Jack Ma, the founder of Chinese e-commerce giant Alibaba, has proposed a new business-led initiative for framing global e-commerce rules. Announcing it at the Boao Forum for Asia, he said: “Let businesses drive it with governments and NGOs and other organisations participating”. Mr. Ma’s proposed setting up what he calls the World e-Trade Platform (WeTP). The
WeTP is supposed to complement the World Trade Organisation which can remain in charge of global rules for offline trade. Alibaba will present this plan in the G-20 meet later this year in Hangzhou, China, where it is headquartered. In short, this means that those who run e-commerce businesses are proposing to draft the rules for e-commerce too, because in their view, they know best.
Mr. Ma’s announcement is apparently a political shocker — corporate power is making a direct political challenge to governmental actors. However, a former vice minister of China, the Indonesian Trade Minister, and the President of the Inter-American Development Bank — all of whom were present at the Boao Forum — reacted positively to the announcement. To understand what is happening here, let us step back a little.
In the digital realm, it is said that code is law and architecture is policy. Those who control the software code, and the architecture of large ‘platforms’ around which key social systems are organised today, get to set the rules for these sectors. ‘To organise the world’s information’ is Google’s stated noble function. As Google developed monopoly over this sector, it increasingly
manipulated its algorithms for its own commercial gains. It judges what content needs to be pulled down for violating intellectual property rights or on grounds of defamation, normally a public function. Facebook similarly makes the global social rules on its monopoly social media platform, as Apple does for the mobile app ecology on its App Store, rivalled only by Google’s Android market.
Things get more complex as we move to sectors that are not purely informational/digital. But even in these cases, any first mover who can organise the digital connections between the suppliers and consumers in any sector, and the valuable data that arise from the ensuing digital interactions, can expect to quickly develop a monopolistic position. The first mover comes to own the ‘platform’ around which the digital avatar of the concerned sector takes shape. It can become the Airbnb of accommodation booking, the Uber of city transportation, or the Amazon/Alibaba of e-commerce.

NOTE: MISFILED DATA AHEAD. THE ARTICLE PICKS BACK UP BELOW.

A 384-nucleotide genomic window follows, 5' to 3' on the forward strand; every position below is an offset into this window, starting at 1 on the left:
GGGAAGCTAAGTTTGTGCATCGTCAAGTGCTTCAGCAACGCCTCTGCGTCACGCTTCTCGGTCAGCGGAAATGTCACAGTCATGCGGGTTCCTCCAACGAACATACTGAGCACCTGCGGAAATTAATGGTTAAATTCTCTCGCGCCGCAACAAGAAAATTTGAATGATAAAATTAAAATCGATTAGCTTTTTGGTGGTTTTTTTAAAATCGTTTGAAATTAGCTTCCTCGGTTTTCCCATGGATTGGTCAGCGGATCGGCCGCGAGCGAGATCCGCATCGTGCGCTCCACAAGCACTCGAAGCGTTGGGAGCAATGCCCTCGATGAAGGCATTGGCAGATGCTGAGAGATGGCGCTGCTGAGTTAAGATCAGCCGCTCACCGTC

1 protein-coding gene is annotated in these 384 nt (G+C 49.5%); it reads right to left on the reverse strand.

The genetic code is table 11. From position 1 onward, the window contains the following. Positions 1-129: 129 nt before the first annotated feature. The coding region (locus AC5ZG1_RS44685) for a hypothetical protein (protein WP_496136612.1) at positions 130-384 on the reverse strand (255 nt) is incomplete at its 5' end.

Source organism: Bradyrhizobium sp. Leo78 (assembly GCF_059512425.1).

Similar monopoly platforms are expected to develop in all areas, including key sectors such as education, health, and agriculture. Monsanto has graduated from a manufacturing company to being intellectual property-based and now to becoming an agriculture data company. It plans to monopolise macro and micro data about farming, right up to the soil type and micro-climate of each farm, to be able to fully control all agricultural inputs, both hard and soft. With privileged access to information about what is going to come out of the fields and when, it can, in due course, also expect to dominate the agri-output market. The automobile sector is similarly undergoing major digital transformations, with Google and Apple moving in. Daimler’s CEO recently expressed concern that traditional car-makers may get reduced to becoming the Foxconn (the China-based i-Phone manufacturer) of the car industry, while others own the all-important digital operating systems.
As all sectors go digital, some interesting reorganisation is happening. There is a marked tendency towards greater monopolisation with the key positions held by whoever can control the ‘platform’ that digitally connects different actors, especially with consumers, and, even more importantly, control the data about the sector. These two kinds of controls are related as data mostly gets generated from digital interactions in the sector — among human actors, but also increasingly with and among ‘things’, what is called the ‘Internet of Things’.